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LA serial killer 'Grim Sleeper' sentenced to death

Published 10/08/2016

Lonnie Franklin Jr, the so-called Grim Sleeper, has been sentenced to death (AP)
Lonnie Franklin Jr, the so-called Grim Sleeper, has been sentenced to death (AP)

A serial killer known as the "Grim Sleeper" has been sentenced to death for the murders of nine women and a teenage girl which went unsolved for years as the body count grew in a poor area of Los Angeles.

Lonnie Franklin Jnr was sentenced in Los Angeles County Superior Court on Wednesday after emotional family members of his victims spoke about the pain they had endured for decades.

"I can't think of anyone I've encountered in all my years in the criminal justice system that has committed the monstrous crimes that you have," Judge Kathleen Kennedy told Franklin.

The killings occurred over more than two decades during a crack cocaine epidemic, and community members complained that police did not seriously investigate because the victims were black and poor and many were drug users and prostitutes.

Franklin, 63, a former bin man and one-time garage attendant for Los Angeles police, denied any role in the killings to investigators but did not utter a word in his defence during his lengthy trial.

Prosecutors connected him to the crimes through DNA, ballistics, photos and the words of the sole known survivor, who managed to get away after being shot. A Polaroid photo of her partly nude and bleeding from her wound was found in Franklin's garage after his arrest.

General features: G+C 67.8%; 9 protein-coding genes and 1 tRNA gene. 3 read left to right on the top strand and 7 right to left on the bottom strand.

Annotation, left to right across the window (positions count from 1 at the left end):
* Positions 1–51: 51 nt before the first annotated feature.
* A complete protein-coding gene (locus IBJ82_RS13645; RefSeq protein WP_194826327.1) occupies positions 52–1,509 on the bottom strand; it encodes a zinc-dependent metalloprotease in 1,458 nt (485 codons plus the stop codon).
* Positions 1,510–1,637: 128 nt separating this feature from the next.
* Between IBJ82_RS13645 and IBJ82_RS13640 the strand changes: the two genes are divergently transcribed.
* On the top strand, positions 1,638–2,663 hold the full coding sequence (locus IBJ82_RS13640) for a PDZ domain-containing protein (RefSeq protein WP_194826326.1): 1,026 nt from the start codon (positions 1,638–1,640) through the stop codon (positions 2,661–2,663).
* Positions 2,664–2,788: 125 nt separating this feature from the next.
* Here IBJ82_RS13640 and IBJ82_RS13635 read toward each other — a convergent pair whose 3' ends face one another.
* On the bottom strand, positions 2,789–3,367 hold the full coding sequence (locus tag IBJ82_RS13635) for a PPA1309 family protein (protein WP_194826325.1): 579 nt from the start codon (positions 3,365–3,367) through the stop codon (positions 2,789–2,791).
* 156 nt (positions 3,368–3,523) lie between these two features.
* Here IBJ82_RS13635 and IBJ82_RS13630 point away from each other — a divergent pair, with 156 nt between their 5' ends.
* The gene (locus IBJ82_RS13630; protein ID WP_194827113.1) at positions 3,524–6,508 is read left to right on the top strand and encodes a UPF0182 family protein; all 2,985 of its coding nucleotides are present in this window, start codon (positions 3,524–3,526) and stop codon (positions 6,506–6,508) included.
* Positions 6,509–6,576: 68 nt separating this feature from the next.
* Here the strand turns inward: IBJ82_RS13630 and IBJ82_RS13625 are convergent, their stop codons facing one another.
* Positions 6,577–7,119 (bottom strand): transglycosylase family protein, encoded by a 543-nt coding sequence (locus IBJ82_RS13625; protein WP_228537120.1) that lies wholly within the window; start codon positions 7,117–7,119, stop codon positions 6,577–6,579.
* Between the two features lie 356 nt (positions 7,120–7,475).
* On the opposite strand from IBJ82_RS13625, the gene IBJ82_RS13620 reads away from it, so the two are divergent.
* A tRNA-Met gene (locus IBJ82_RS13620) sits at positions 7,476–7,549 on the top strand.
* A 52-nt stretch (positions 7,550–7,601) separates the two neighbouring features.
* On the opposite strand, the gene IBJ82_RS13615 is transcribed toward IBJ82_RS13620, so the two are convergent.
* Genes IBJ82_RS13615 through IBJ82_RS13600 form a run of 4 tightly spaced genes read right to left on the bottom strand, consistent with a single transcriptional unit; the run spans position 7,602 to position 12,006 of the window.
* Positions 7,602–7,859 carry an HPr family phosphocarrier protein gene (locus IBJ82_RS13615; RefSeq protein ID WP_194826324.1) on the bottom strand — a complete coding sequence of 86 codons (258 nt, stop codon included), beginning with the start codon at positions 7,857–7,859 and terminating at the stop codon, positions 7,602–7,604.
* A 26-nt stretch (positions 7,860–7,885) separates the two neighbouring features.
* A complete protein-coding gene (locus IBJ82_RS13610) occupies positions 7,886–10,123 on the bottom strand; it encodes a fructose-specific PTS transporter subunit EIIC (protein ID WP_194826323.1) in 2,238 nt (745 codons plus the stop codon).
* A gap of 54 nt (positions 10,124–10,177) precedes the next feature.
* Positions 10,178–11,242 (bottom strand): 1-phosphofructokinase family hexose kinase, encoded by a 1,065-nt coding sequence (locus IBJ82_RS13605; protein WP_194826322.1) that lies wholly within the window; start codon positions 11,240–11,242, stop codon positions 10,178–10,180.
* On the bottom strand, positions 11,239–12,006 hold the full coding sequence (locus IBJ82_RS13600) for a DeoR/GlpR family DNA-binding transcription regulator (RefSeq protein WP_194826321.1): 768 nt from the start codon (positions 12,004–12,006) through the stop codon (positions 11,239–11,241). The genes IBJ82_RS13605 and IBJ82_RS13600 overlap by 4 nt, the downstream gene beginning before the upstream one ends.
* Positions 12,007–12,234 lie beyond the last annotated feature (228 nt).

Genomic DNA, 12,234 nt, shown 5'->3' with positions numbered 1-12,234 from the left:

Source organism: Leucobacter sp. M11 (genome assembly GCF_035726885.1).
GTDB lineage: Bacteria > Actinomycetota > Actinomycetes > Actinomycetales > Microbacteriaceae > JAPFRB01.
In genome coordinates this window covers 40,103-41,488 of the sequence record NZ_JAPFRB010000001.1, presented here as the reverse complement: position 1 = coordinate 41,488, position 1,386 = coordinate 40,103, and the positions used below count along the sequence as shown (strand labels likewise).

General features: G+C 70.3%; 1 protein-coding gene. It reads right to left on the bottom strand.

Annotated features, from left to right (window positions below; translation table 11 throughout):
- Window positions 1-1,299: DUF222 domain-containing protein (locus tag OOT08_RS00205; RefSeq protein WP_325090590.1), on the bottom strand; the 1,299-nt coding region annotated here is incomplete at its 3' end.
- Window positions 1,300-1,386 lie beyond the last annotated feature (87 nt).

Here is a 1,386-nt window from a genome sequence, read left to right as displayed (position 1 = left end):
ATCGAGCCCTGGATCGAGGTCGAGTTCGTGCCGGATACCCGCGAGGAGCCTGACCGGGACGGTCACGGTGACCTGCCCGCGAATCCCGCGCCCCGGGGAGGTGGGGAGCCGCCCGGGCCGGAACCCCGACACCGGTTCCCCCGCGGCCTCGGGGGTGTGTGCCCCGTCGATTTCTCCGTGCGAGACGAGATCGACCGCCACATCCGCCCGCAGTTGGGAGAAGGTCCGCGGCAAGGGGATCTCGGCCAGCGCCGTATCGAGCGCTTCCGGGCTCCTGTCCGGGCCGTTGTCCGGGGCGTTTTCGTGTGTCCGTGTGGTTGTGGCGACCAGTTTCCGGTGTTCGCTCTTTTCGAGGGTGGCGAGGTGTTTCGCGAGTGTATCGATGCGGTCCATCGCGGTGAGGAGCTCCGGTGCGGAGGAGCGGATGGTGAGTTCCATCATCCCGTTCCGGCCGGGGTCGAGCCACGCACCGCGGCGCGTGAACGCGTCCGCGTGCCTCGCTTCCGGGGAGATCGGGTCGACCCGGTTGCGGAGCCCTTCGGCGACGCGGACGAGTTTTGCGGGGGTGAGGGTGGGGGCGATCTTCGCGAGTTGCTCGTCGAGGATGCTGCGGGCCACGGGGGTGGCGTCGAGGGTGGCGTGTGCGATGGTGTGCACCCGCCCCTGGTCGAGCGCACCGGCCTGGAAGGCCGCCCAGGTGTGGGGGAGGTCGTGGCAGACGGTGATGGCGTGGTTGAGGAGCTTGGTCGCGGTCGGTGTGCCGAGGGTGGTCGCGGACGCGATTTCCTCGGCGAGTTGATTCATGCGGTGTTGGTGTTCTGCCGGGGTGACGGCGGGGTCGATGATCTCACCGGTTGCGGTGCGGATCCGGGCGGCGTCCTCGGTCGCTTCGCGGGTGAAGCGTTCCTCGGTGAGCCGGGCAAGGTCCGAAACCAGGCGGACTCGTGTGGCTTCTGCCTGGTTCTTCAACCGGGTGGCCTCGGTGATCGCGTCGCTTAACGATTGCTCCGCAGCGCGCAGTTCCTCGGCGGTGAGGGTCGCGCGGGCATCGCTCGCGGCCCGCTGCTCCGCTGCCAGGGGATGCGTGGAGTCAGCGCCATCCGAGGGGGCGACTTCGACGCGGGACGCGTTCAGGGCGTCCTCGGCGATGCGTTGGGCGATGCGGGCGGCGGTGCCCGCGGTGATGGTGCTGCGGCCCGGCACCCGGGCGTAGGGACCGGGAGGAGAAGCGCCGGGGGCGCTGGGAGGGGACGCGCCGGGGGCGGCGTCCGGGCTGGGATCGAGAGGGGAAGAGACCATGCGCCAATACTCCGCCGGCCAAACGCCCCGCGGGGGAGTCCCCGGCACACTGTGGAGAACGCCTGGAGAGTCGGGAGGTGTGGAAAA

Nearly three decades after the attack, the survivor, Enietra Washington, pointed out her assailant in court, saying: "That's the person who shot me."

Deputy District Attorney Beth Silverman said Franklin's motive was "doing evil", and his "degrading, calculated and brutal" crimes had destroyed many lives.

"This defendant is completely irredeemable," Ms Silverman wrote in her sentencing brief. "He is a psychopathic, sadistic serial killer who takes joy in inflicting pain on women and killing them."

Franklin's lawyers had suggested a mystery man was the real killer and asked jurors to spare the defendant's life.

Defence lawyer Seymour Amster said in court filings that the death verdict should be set aside because prosecutors introduced evidence that Franklin killed four other women, though he was never charged with those crimes.

Mr Amster also asked for a new trial because he said Ms Silverman engaged in prosecutorial misconduct by rolling her eyes in a way that mocked the defence in front of the jury and elicited snickers from family members of the victims.

Ms Silverman said they were unsubstantiated allegations and accused Mr Amster of bullying tactics, name-calling and dishonesty.

Franklin sat upright and attentive throughout the trial, rarely speaking with his lawyers and showing no emotion as the verdicts were read. None of his family were in court.

He was convicted of killing seven women between 1985 and 1988 and the 15-year-old girl and two women between 2002 and 2007. Most of the women were fatally shot at close range, though two were strangled and two were shot and choked.

The killer earned his moniker because of the apparent hiatus, which police once theorised was due to being imprisoned or laying low.

Now, though, authorities say they do not think he ever rested and may have committed far more than the 14 killings they outlined in court, which included the four deaths he was not charged with committing.

When a taskforce re-examined the old cases following the 2007 killing, DNA from Franklin's son showed similarities to genetic evidence found on some of the victims.

A detective posing as a waiter at a pizza restaurant collected utensils and crusts while Franklin was attending a birthday party. Lab results connected him to some of the bodies and led to his arrest.

AP

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